The Chabad network is striving to create a seamless transition, so that young people who attended its camps or schools will gravitate to a Chabad campus center when they arrive at college and later, as adults, will join Chabad synagogue centers. No other Jewish movement offers this kind of cradle-to-grave set of services. The participants in these programs, needless to say, range in their Jewish commitments, but with the exception of a small minority, all are drawn from the ranks of the non-Orthodox.

But he also notes the explosion of non-Habad Kiruv organziations as well – including the far more insular world of Haredim. There are about 50 or so community kollelim that do outreach. My only real quibble with Professor Wertheimer is that these kollels are really more about in-reach than outreach (although they do outreach too). They tend to reach the already observant world and raise the level of observance and limud Torah. There are drawbacks to this too which I have discussed in the past but are also beyond the scope of this essay.

Is Sabbath Observance Enough?

Monday, March 18th, 2013

The David Brooks article in the New York Times about Orthodox Jews in Brooklyn has stirred up a lot of controversy. This time it is a complaint in the Forward from an unlikely source – Jordana Horn, an observant Conservative Jew. I say unlikely – not because it is unlikely that she would complain, but because of her identification as an observant Conservative Jew. And by observant, I mean Shomer Shabbos. It is that particular Mitzvah that has in the past always been definitive of observance. At least in America I suppose that’s because it was so difficult to keep Shabbos during the great influx of European immigrants in the late 19th and early 20th centuries.

There were plenty of Jews that immigrated to this country then who were observant in Europe and wished to stay observant. But because of the work ethic of the times, many of them succumbed to the pressure of working on Shabbos – even while keeping the other Miztvos (like Kashrus)to the best of their abilities. Many Jews felt that it was either working on Shabbos or starving.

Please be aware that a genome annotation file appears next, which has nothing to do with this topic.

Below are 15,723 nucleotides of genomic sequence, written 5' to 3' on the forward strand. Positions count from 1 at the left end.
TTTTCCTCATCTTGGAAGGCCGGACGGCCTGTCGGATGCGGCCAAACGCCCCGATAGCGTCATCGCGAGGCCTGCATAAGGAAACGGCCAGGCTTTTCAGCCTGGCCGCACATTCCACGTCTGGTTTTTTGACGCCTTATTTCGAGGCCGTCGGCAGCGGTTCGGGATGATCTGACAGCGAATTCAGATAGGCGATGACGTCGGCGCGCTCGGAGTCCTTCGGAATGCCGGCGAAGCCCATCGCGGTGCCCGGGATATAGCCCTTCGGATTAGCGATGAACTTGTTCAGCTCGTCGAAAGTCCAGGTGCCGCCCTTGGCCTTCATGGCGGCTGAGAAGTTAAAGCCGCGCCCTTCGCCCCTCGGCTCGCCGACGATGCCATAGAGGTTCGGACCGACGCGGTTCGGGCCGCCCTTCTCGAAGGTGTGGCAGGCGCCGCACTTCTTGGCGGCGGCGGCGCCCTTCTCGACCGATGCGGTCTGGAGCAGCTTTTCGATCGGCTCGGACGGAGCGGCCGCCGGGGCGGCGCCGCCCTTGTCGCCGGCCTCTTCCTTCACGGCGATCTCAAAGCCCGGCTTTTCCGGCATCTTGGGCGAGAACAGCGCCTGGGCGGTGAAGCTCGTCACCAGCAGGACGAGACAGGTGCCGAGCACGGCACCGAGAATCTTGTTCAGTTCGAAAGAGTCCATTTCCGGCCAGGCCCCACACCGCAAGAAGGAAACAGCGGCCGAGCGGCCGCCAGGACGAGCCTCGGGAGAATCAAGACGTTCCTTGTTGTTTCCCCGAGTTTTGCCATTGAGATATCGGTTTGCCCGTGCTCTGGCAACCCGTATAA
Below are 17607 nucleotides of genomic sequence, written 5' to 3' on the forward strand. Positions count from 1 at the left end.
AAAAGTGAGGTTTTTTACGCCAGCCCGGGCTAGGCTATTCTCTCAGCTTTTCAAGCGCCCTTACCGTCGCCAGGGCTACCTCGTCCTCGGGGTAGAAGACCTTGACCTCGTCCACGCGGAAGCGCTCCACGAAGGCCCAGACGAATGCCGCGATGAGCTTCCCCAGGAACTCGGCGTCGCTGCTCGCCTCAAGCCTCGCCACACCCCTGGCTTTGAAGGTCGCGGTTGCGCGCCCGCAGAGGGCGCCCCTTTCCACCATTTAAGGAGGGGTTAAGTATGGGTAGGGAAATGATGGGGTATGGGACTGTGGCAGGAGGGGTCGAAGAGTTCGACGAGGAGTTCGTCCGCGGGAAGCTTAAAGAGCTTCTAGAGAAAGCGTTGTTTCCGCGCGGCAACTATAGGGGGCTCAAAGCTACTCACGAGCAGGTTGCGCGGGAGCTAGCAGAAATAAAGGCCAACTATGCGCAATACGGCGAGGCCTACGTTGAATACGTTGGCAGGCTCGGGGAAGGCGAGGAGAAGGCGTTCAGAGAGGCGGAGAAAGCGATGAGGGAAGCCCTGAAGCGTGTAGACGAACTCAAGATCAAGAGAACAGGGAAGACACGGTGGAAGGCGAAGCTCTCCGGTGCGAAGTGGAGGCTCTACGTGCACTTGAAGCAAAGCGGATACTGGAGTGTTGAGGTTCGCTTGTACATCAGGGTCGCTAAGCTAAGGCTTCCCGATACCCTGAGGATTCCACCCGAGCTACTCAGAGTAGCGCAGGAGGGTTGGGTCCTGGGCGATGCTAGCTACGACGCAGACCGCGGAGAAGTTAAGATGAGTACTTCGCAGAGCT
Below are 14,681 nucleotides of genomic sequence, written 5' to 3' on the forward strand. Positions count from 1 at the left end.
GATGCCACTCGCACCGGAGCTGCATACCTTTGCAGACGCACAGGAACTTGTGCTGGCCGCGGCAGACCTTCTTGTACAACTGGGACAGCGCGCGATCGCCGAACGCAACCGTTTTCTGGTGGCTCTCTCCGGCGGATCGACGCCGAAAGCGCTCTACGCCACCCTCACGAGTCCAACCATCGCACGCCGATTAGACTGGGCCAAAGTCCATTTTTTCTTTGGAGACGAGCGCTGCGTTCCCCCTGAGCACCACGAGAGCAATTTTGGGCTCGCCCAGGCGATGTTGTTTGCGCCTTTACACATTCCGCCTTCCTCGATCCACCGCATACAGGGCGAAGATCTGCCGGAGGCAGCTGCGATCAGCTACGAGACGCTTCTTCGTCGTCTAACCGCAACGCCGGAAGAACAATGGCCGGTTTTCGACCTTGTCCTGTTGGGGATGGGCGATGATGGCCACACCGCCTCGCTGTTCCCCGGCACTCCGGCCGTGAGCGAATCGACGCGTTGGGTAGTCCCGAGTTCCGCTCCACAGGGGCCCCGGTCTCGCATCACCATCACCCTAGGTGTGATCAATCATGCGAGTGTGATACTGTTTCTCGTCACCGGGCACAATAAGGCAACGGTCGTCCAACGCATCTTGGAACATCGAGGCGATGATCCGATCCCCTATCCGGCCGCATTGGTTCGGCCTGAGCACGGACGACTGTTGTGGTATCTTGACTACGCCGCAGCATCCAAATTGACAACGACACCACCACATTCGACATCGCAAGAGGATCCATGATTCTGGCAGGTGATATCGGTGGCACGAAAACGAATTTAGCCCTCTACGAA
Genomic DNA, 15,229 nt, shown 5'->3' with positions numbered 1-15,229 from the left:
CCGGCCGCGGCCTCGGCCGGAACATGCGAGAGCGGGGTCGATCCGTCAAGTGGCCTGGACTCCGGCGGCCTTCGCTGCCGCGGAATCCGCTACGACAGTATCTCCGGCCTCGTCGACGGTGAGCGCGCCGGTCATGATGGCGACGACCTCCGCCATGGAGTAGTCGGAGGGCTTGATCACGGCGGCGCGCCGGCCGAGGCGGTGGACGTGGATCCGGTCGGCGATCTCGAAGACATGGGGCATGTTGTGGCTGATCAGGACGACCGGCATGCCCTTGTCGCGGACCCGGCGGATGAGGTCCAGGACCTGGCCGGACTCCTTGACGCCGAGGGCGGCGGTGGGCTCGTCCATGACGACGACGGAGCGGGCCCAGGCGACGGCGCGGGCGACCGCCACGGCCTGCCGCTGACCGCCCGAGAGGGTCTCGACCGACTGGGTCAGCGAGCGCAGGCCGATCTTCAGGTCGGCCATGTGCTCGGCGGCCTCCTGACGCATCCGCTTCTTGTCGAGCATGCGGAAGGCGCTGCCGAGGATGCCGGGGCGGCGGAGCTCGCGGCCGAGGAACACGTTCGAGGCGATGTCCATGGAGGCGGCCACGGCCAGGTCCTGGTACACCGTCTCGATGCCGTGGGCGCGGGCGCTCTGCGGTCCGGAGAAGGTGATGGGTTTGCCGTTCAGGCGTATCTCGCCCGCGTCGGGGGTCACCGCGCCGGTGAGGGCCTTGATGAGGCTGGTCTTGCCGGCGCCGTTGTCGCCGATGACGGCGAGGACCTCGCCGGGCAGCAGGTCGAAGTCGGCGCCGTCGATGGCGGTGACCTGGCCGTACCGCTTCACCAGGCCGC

That concession cost them greatly in their children. In many if not most cases their children abandoned the ritual observances of their parents in part because of the melting pot spirit of the times… but perhaps equally as important, because they saw their fathers working on Shabbos. They considered it hypocritical of their fathers to insist on their children keeping Shabbos when their fathers worked on that day.

I am not judging that generation. Times were tough. These are just the sad facts of reality. We lost a lot of Jews of the subsequent generation to assimilation back then. Of course this is not the only reason we lost them. The utter lack of any meaningful Jewish education in those days had something to do with it too.

On the other hand there were a lot of Jews who toughed it out and did not work on Shabbos. They kept getting fired from their jobs when they didn’t show up for work. Or they somehow found jobs that did not require working on Shabbos even when it meant lesser pay. They were in the minority. But their kids for the most art stayed Shomer Shabbos too – as well observant of other Mitzvos.

Others may differ but this is why I think Shabbos is the defining characteristic of observant Judaism. Which brings me back to Ms. Horn. She is observant. She is Shomeres Shabbos. She admits that this is a relative rarity in the Conservative movement and although there are more than a few like her – I think it is safe to say that the vast majority of Jews in the Conservative movement are not Shomer Shabbos.